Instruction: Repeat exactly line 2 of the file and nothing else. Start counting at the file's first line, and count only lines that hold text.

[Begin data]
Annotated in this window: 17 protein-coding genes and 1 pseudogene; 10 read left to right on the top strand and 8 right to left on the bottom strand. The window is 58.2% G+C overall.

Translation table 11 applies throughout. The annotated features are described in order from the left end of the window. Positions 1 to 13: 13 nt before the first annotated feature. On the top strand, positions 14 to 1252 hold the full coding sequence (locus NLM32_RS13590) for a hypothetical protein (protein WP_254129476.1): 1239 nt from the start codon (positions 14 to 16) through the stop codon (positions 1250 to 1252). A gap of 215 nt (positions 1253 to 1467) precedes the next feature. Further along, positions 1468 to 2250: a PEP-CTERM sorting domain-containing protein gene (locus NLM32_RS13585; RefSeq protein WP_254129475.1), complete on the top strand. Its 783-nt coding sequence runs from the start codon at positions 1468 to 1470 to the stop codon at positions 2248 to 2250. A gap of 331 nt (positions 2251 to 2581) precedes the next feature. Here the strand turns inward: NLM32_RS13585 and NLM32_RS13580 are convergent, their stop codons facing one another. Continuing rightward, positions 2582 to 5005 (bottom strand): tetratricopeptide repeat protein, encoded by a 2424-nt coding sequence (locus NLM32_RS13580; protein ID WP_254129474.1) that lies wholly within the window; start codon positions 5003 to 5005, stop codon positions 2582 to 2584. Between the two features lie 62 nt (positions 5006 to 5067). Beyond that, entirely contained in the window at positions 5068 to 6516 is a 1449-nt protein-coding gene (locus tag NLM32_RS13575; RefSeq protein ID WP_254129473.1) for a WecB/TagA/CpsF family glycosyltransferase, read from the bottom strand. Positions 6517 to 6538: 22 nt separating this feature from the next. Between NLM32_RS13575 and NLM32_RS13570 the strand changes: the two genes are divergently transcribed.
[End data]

Translation table 11 applies throughout. The annotated features are described in order from the left end of the window. Positions 1 to 13: 13 nt before the first annotated feature. On the top strand, positions 14 to 1252 hold the full coding sequence (locus NLM32_RS13590) for a hypothetical protein (protein WP_254129476.1): 1239 nt from the start codon (positions 14 to 16) through the stop codon (positions 1250 to 1252). A gap of 215 nt (positions 1253 to 1467) precedes the next feature. Further along, positions 1468 to 2250: a PEP-CTERM sorting domain-containing protein gene (locus NLM32_RS13585; RefSeq protein WP_254129475.1), complete on the top strand. Its 783-nt coding sequence runs from the start codon at positions 1468 to 1470 to the stop codon at positions 2248 to 2250. A gap of 331 nt (positions 2251 to 2581) precedes the next feature. Here the strand turns inward: NLM32_RS13585 and NLM32_RS13580 are convergent, their stop codons facing one another. Continuing rightward, positions 2582 to 5005 (bottom strand): tetratricopeptide repeat protein, encoded by a 2424-nt coding sequence (locus NLM32_RS13580; protein ID WP_254129474.1) that lies wholly within the window; start codon positions 5003 to 5005, stop codon positions 2582 to 2584. Between the two features lie 62 nt (positions 5006 to 5067). Beyond that, entirely contained in the window at positions 5068 to 6516 is a 1449-nt protein-coding gene (locus tag NLM32_RS13575; RefSeq protein ID WP_254129473.1) for a WecB/TagA/CpsF family glycosyltransferase, read from the bottom strand. Positions 6517 to 6538: 22 nt separating this feature from the next. Between NLM32_RS13575 and NLM32_RS13570 the strand changes: the two genes are divergently transcribed.